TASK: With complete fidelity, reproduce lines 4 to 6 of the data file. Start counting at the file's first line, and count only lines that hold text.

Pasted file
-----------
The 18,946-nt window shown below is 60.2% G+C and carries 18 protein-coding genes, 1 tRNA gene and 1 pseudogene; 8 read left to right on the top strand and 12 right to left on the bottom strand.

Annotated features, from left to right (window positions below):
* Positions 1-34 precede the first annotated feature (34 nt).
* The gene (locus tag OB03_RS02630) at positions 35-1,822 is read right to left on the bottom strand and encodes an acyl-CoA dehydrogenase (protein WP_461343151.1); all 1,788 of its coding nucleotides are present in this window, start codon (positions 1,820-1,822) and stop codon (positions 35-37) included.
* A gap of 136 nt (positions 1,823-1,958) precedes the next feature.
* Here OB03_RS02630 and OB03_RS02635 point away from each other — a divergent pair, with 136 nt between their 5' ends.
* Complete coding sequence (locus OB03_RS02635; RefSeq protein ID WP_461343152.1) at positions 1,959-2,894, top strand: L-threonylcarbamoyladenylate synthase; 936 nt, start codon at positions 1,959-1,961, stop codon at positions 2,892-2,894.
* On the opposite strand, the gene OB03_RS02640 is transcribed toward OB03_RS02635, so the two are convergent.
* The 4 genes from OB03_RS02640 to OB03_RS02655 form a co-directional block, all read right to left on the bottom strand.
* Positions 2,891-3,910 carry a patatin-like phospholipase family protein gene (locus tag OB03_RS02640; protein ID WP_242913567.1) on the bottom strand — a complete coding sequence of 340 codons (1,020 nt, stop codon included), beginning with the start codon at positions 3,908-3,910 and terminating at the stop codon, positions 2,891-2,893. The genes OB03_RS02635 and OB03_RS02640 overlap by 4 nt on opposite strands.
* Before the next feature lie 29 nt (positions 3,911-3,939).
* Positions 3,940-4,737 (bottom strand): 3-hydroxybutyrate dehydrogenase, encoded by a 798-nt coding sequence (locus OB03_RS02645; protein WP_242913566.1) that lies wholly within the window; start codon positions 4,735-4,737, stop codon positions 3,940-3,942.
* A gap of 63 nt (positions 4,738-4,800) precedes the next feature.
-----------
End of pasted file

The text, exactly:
* The gene (locus tag OB03_RS02630) at positions 35-1,822 is read right to left on the bottom strand and encodes an acyl-CoA dehydrogenase (protein WP_461343151.1); all 1,788 of its coding nucleotides are present in this window, start codon (positions 1,820-1,822) and stop codon (positions 35-37) included.
* A gap of 136 nt (positions 1,823-1,958) precedes the next feature.
* Here OB03_RS02630 and OB03_RS02635 point away from each other — a divergent pair, with 136 nt between their 5' ends.